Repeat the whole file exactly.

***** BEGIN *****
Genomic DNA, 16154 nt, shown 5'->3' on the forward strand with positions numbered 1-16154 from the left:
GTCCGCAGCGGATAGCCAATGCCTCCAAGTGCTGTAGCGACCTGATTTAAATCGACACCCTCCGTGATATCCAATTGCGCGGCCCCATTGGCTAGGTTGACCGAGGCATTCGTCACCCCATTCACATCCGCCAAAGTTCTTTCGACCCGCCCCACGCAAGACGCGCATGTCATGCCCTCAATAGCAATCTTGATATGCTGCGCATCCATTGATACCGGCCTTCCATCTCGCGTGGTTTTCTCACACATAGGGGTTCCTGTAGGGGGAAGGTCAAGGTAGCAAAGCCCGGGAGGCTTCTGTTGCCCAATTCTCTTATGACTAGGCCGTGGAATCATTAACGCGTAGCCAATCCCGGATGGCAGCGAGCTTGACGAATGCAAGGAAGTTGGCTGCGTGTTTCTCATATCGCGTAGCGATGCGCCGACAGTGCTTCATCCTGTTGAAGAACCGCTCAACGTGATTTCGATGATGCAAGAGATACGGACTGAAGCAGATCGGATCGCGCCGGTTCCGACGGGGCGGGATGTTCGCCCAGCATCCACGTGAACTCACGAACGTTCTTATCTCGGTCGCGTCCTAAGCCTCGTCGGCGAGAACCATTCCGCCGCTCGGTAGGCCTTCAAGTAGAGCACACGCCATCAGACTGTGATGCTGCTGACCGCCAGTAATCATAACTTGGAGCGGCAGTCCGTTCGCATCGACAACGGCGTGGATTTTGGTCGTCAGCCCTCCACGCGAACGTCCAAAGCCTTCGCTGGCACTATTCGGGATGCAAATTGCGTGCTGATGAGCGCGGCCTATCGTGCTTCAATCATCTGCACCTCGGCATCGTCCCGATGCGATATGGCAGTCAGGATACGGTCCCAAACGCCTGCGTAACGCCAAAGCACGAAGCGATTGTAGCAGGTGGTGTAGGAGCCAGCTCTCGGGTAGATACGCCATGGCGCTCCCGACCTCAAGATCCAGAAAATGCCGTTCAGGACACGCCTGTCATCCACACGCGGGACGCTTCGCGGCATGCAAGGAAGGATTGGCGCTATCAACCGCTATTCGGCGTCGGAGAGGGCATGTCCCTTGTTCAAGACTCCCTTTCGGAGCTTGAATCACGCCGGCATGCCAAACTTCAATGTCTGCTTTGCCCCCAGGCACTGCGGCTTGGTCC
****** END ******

Genomic DNA, 16154 nt, shown 5'->3' on the forward strand with positions numbered 1-16154 from the left:
GTCCGCAGCGGATAGCCAATGCCTCCAAGTGCTGTAGCGACCTGATTTAAATCGACACCCTCCGTGATATCCAATTGCGCGGCCCCATTGGCTAGGTTGACCGAGGCATTCGTCACCCCATTCACATCCGCCAAAGTTCTTTCGACCCGCCCCACGCAAGACGCGCATGTCATGCCCTCAATAGCAATCTTGATATGCTGCGCATCCATTGATACCGGCCTTCCATCTCGCGTGGTTTTCTCACACATAGGGGTTCCTGTAGGGGGAAGGTCAAGGTAGCAAAGCCCGGGAGGCTTCTGTTGCCCAATTCTCTTATGACTAGGCCGTGGAATCATTAACGCGTAGCCAATCCCGGATGGCAGCGAGCTTGACGAATGCAAGGAAGTTGGCTGCGTGTTTCTCATATCGCGTAGCGATGCGCCGACAGTGCTTCATCCTGTTGAAGAACCGCTCAACGTGATTTCGATGATGCAAGAGATACGGACTGAAGCAGATCGGATCGCGCCGGTTCCGACGGGGCGGGATGTTCGCCCAGCATCCACGTGAACTCACGAACGTTCTTATCTCGGTCGCGTCCTAAGCCTCGTCGGCGAGAACCATTCCGCCGCTCGGTAGGCCTTCAAGTAGAGCACACGCCATCAGACTGTGATGCTGCTGACCGCCAGTAATCATAACTTGGAGCGGCAGTCCGTTCGCATCGACAACGGCGTGGATTTTGGTCGTCAGCCCTCCACGCGAACGTCCAAAGCCTTCGCTGGCACTATTCGGGATGCAAATTGCGTGCTGATGAGCGCGGCCTATCGTGCTTCAATCATCTGCACCTCGGCATCGTCCCGATGCGATATGGCAGTCAGGATACGGTCCCAAACGCCTGCGTAACGCCAAAGCACGAAGCGATTGTAGCAGGTGGTGTAGGAGCCAGCTCTCGGGTAGATACGCCATGGCGCTCCCGACCTCAAGATCCAGAAAATGCCGTTCAGGACACGCCTGTCATCCACACGCGGGACGCTTCGCGGCATGCAAGGAAGGATTGGCGCTATCAACCGCTATTCGGCGTCGGAGAGGGCATGTCCCTTGTTCAAGACTCCCTTTCGGAGCTTGAATCACGCCGGCATGCCAAACTTCAATGTCTGCTTTGCCCCCAGGCACTGCGGCTTGGTCC